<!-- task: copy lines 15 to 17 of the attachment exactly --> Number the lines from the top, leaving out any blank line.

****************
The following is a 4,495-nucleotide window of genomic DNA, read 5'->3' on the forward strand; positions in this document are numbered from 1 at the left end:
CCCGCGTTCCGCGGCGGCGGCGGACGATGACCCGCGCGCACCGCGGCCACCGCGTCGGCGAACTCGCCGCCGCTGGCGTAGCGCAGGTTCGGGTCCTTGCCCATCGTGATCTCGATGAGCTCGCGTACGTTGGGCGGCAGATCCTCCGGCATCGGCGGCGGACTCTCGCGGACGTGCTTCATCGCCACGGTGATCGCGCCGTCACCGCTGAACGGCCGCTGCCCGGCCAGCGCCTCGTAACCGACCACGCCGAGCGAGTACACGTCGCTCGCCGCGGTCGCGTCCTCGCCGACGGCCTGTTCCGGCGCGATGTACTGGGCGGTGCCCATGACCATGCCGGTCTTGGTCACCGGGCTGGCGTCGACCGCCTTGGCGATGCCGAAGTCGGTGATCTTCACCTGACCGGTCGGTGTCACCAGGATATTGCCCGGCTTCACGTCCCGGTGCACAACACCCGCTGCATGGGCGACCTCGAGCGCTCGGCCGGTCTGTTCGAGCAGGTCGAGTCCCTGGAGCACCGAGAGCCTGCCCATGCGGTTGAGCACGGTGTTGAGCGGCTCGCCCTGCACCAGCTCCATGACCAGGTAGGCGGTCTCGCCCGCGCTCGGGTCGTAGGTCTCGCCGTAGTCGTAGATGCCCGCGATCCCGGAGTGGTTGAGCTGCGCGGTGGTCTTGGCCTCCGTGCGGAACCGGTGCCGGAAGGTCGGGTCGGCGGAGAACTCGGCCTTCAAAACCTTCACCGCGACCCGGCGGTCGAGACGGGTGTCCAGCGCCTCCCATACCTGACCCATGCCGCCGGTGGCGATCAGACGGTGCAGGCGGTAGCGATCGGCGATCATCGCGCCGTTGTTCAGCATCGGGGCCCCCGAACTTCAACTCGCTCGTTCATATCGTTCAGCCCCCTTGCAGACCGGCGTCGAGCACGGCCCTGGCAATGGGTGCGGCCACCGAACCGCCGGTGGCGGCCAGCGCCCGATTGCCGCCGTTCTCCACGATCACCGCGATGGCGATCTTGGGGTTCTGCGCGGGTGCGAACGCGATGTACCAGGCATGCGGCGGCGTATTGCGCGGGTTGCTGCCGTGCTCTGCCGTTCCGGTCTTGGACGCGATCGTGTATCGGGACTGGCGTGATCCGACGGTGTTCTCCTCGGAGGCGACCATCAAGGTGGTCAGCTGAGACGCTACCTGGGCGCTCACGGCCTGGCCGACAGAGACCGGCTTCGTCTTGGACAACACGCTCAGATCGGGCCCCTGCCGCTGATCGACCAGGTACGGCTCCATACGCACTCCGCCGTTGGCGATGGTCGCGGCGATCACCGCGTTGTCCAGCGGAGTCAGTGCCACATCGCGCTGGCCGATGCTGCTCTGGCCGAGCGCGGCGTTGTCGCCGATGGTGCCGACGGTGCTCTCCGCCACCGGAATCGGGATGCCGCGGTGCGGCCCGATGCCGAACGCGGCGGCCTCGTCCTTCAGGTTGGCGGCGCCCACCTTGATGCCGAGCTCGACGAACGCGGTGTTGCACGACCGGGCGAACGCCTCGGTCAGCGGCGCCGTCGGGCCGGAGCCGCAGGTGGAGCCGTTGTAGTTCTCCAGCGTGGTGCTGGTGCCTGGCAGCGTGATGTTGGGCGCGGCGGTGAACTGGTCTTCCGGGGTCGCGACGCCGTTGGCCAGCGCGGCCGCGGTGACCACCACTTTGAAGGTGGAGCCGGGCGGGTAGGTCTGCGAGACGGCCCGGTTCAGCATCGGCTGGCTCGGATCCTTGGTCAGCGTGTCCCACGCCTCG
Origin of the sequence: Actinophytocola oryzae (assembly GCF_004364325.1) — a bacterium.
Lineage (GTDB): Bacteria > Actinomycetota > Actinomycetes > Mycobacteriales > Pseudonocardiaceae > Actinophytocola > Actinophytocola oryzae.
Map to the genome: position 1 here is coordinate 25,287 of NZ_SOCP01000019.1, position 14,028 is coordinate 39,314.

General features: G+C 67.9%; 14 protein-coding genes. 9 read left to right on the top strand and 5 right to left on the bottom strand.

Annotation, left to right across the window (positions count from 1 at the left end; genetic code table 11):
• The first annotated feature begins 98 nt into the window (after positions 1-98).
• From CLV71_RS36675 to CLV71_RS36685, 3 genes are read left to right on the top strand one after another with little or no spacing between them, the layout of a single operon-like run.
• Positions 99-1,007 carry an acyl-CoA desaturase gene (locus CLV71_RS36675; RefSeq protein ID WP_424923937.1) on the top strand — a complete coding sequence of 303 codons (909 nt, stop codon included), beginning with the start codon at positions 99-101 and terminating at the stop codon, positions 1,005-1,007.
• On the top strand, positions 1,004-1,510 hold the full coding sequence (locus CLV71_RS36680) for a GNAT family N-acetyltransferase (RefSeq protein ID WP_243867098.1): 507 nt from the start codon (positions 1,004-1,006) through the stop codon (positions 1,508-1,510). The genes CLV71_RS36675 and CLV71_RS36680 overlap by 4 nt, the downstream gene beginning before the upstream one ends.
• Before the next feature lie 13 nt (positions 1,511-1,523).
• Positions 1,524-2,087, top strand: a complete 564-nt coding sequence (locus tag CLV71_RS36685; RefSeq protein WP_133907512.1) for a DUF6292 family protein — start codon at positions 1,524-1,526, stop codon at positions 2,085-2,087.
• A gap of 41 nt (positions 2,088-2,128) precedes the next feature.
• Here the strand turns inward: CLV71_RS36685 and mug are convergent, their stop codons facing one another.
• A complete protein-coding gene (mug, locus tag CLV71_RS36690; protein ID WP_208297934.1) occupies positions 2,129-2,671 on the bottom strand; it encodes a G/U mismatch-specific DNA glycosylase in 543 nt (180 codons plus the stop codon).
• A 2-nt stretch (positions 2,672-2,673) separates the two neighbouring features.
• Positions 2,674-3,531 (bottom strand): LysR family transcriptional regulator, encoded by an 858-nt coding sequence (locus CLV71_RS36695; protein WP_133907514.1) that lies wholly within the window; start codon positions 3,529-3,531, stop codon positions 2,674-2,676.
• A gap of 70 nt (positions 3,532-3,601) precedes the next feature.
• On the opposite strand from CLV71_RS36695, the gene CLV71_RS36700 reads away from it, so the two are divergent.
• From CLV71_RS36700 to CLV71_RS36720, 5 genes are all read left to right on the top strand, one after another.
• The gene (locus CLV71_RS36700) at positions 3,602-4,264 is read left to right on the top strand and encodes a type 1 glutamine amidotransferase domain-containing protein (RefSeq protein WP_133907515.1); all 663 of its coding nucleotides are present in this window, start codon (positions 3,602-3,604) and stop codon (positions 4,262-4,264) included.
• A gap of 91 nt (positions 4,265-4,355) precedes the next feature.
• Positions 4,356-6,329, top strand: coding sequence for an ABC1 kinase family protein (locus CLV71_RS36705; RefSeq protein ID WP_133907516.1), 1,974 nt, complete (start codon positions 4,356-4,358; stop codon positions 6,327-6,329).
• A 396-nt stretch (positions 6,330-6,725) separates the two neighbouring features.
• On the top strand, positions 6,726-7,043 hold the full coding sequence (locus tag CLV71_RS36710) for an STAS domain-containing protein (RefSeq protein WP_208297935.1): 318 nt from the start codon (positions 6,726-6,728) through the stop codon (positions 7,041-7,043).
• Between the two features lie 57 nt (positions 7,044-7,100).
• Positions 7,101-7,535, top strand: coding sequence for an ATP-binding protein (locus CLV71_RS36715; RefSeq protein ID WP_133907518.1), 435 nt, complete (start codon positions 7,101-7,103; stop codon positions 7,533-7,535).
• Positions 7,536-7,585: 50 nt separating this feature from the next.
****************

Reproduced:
• Here the strand turns inward: CLV71_RS36685 and mug are convergent, their stop codons facing one another.
• A complete protein-coding gene (mug, locus tag CLV71_RS36690; protein ID WP_208297934.1) occupies positions 2,129-2,671 on the bottom strand; it encodes a G/U mismatch-specific DNA glycosylase in 543 nt (180 codons plus the stop codon).
• A 2-nt stretch (positions 2,672-2,673) separates the two neighbouring features.